Howard Stern says…

Howard Stern says…
: Howard says the reaction of some New Yorkers he knows to the California fires is odd. Try to talk to them about the fires, try to get them to care, and they say, “9/11.”

Yes, it’s hard to beat even our tragedies.

  • http://asmallvictory.net michele

    This New Yorker was complaining this morning about the lack of coverage big media (TV) is giving to the fires.

  • Marcel Perez

    Sad to say that regional problems are just that in a country and world where there are so many other stories competing for media attention.
    The story has to be made highly personal and be familiar to our own feelings and experiences to be more than just of passing interest.
    There also is the fault factor to be shared by folks insisting on living in fire risk areas of southern California. The victims of 9/11 are seen as totally innocent and not at all responsible for any part of the tragedy that befell New York City.

  • Dan

    Marcel, the World Trade Center was attacked by Al Qaeda not once, but twice. The people who died on September 11th, 2001, had all chosen to work in a building that was a known terrorist target. Then they got killed by terrorists. I still felt sympathy for them.
    This isn’t a “fault factor” at work. It’s a “jerk factor” — the famous personality of New Yorkers reasserting itself again.

  • Marcel Perez

    Dan:
    I’m not sure that many of the people working in the World Trade Center had the choice of their workplace as most of us work in the location designated by our employers.
    It was with some worry, I’m sure, that a good many went to work in those buildings after they had already been attacked by terrorists. Then there were the people who had to be in the building to conduct business in the hundreds of agencies located there.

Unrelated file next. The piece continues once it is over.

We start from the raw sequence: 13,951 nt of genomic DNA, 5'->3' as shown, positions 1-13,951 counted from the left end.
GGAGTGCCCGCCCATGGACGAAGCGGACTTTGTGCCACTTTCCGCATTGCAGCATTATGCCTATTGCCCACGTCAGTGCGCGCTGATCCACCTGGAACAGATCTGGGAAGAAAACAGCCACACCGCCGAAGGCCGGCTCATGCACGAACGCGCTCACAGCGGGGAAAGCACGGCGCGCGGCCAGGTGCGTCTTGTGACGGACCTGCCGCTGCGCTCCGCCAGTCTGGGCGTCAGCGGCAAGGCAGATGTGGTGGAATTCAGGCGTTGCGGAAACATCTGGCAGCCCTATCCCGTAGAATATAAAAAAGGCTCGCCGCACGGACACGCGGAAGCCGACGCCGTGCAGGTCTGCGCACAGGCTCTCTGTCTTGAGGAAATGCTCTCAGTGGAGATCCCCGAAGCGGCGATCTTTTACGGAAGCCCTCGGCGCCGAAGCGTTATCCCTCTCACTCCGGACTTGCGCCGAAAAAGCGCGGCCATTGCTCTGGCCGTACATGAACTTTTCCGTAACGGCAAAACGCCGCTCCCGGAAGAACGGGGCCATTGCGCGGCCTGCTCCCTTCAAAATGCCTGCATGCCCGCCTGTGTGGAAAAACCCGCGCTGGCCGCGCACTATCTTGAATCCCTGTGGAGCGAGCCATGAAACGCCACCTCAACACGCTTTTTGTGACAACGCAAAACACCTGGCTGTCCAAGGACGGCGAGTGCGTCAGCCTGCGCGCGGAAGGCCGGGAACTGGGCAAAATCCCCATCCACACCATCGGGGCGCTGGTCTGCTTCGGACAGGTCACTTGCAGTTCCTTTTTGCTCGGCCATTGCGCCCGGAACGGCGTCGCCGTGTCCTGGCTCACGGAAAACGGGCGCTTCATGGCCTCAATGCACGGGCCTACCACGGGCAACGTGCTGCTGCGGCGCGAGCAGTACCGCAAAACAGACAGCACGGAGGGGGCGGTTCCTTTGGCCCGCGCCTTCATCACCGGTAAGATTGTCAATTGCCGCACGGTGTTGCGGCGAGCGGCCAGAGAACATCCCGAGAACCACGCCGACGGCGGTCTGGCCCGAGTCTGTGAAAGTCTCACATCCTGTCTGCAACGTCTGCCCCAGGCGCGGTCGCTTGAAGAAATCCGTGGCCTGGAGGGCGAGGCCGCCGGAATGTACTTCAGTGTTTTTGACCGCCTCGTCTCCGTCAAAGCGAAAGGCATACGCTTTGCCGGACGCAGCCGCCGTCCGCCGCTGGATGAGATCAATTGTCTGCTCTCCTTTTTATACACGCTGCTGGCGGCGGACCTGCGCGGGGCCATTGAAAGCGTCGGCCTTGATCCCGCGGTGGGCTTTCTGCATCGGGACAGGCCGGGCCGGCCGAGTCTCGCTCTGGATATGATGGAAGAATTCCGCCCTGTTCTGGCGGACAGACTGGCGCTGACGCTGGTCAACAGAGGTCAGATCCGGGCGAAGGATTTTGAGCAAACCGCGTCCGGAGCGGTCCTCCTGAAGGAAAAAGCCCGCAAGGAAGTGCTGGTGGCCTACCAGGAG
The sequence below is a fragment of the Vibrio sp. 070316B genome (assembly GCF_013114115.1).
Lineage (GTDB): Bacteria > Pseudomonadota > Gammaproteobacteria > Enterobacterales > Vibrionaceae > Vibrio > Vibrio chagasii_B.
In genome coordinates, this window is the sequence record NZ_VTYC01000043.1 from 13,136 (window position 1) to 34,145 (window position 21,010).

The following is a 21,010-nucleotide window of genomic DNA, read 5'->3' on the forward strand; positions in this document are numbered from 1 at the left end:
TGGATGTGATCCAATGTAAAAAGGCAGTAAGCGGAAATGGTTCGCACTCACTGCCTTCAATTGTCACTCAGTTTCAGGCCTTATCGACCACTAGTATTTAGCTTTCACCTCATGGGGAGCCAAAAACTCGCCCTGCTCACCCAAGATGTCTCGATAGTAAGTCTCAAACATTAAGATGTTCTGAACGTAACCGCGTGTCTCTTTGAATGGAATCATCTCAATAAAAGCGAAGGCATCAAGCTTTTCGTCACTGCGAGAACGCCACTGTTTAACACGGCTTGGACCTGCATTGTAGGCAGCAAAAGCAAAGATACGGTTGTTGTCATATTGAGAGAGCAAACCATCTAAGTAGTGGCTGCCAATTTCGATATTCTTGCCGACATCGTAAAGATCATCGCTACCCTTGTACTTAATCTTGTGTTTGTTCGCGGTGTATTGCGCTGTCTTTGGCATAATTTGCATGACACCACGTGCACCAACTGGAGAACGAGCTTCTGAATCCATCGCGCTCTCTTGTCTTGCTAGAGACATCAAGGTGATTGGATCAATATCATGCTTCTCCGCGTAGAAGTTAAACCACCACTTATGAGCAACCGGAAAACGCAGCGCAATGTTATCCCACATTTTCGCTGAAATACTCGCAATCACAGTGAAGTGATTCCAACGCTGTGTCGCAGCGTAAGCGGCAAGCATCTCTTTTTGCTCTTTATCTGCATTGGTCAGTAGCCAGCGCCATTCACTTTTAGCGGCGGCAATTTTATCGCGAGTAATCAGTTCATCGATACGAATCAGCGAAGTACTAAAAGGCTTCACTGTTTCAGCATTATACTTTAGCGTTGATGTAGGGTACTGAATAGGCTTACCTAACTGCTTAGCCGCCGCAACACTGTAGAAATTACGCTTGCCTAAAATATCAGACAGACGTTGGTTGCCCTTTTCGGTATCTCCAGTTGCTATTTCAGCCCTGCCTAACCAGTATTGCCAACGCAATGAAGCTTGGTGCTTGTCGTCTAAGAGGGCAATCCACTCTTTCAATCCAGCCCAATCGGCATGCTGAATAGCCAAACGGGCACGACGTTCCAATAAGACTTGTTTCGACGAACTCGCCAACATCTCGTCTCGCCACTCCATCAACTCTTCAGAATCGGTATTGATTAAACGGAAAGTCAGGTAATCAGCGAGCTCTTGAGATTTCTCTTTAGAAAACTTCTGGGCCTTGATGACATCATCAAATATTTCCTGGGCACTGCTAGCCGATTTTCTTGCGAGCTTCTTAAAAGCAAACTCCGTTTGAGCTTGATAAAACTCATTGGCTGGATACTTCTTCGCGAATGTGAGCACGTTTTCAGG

Choosing a fire hazardous area to build your home does imply more choice but I don’t place too much fault in people who are not qualified to accurately assess the risk. That fault lies with the professionals who are tasked with the planning and implementation of safe communities protected by sufficient support and safety services.
    Evidently, there were insufficient fire protection and prevention programs in place. It doesn’t sound like there were fire break provisions implemented in the community planning. San Diego county sounds like one continuous tinderbox from the southern border to the Los Angeles suburbs.
    People have been allowed to build closely spaced homes with fire flammable wood shingle roofs and wood exterior construction right up to tree, brush and grass lines. In times of little rain fall, all these elements add up to tinder waiting for the first match. Increasingly, more residents are being built in even more remotely serviceable locations in the hills and canyons of California.
    After the catastrophic fires in San Diego County, every community will find it compulsory to review the fire risks of their own areas.
    I hope the New Yorkers’ reputation for incivility is more myth than truth because they would have to be very cruel and heartless not to be able to feel the pain of the many thousands of dislocated people in San Diego county.